A Consequentialist Argument against Torture Interrogation of Terrorists
Jean Maria Arrigo, Ph.D.
Joint Services Conference on Professional Ethics
Much support for torture interrogation of terrorists has emerged in the public forum, largely based on the “ticking bomb” scenario. I draw from the historical record, criminology, organizational theory, social psychology, and interviews with military professionals to envisage an official program of torture interrogation. The quintessential element of program design is a sound causal model relating input to output. I explore three, increasingly realistic models of how torture interrogation leads to truth: the animal instinct model, the cognitive failure model, and the data processing model. These models expose the rational, mid-level social processes that lead from an official program of torture interrogation to breakdowns in key institutions—health care, biomedical research, police, judiciary, military, and government. Stated most starkly, the damaging social consequences of a program of torture interrogation evolve from institutional dynamics that are independent of the original moral rationale. Further, a legal, regulated program cannot eliminate use of rogue torture interrogation services, because they still serve to circumvent moral and procedural constraints on the official program.
In my view, it
remains for consequentialist advocates of a
September 2001 terrorist attacks on the
Ethicist John Rawls proposed that consequentialist moral argument for a program of action should include assessment of the practices required to implement that program. For with careful attention to implementation, there is less danger of adopting means that do not actually reach the desired ends. As a social psychologist, this is the course I pursue. I pass over foundational issues, such as the definition of “torture” and the morality of torture per se. I do not reach as far as state-level issues, such as international covenants banning torture. Rather, I draw from criminology, organizational theory, the historical record, and my own interviews to explore the design, implementation, and consequences of such a program. This strategy makes visible the mid-level social processes that lead from an official program of torture interrogation to serious dysfunctions in major institutions—health care and biomedical research, police and the judiciary, and the military and government.
Policy studies demonstrate that the quintessential element of program design and implementation is a sound causal model relating input to output. Can we send only key terrorists into the torture chamber and produce at the other end only knowledge of terrorist plans and harmless prisoners? For orderliness of exposition, I present three, increasingly realistic models of how torture interrogation leads to truth: (I) the animal instinct model, (II) the cognitive failure model, and (III) the data processing model. The inadequacies of each model lead on to the next, with increasing involvement and compromise of key social institutions—that is to say, with unintended inputs and unintended outputs of great consequence. To these causal models, I append (IV) the rogue models of outsourcing torture interrogation to foreign or illegal information services, without regard for causal explanation.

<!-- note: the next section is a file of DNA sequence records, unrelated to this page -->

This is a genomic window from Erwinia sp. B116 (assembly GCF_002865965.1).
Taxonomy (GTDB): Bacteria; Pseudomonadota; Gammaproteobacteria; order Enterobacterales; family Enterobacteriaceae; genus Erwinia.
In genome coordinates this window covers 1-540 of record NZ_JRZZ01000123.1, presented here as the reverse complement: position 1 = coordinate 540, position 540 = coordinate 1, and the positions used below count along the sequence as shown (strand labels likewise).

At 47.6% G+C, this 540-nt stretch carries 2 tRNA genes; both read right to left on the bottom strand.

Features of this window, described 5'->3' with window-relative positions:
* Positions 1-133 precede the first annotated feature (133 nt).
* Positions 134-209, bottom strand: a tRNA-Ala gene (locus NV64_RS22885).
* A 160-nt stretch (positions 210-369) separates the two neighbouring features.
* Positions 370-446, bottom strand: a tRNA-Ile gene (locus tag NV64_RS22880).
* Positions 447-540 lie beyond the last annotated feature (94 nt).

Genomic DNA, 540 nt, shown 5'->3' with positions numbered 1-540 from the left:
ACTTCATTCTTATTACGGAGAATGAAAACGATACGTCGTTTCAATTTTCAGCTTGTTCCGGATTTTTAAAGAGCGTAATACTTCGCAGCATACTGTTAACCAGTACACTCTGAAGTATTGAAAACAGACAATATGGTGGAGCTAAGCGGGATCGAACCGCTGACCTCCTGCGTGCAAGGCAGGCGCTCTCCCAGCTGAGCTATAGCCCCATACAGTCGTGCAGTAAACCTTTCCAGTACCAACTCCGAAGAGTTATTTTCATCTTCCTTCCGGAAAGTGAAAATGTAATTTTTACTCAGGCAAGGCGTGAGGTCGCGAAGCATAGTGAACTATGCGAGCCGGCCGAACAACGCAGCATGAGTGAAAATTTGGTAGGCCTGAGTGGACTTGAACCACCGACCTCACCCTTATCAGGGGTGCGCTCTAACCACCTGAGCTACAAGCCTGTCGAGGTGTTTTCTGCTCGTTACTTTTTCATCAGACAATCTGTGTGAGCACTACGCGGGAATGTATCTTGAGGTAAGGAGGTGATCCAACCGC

Practical Mid-Level Considerations for
Programs of Torture Interrogation of Terrorist Suspects
Causal Models of How Torture Leads to Truth
1. Animal Instinct Model
In order to escape pain or death, the subject complies with the demands of the torturer. The model fails when (a) physiological damage impairs ability to convey the truth and (b) torturers cannot control subjects’ interpretation of pain.
Prototypical Interrogation Scenarios
1. "Ticking bomb"
Subjects divulge their plans under sufficient torture.
Special Institutional Requirements
1. Assistance of medical practitioners, before, during, and after torture sessions.
2. Cognitive Failure Model
he physiological and psycho-logical stress of torture renders the subject mentally incompetent to muster deception or to maintain his own interpretations of pain. The model fails due to (a) time delays and (b) torturers’ inability to distin-guish truth from deceit or delirium.
2. Fanatics, Martyrs, and Heroes
Subjects are resistant to coercion by means of pain or threat.
2A. Biomedical and psychological research into methods, detection, and concealment of torture.
2B. Establishment of a torture interrogation unit, with training of torturers in sophisticated methods.
3. Data Processing Model
Torture provokes ordinary subjects to yield data (both true and false) on an opportunistic basis, for comprehensive analysis across subjects. The model fails when (a) analysts are overwhelmed by data and (b) torture motivates many new terrorists.
3. Dragnet Interrogations
Numerous weaker or less committed terrorists, associates, and innocents are detained and interrogated.
3A. Coordination of torture agencies with the police.
3B. Coordination of of torture agencies with the judiciary.
3C. Accommodation of torture units within the military and the government.
Non-Causal Models of How Torture Leads to Truth
4. Rogue Models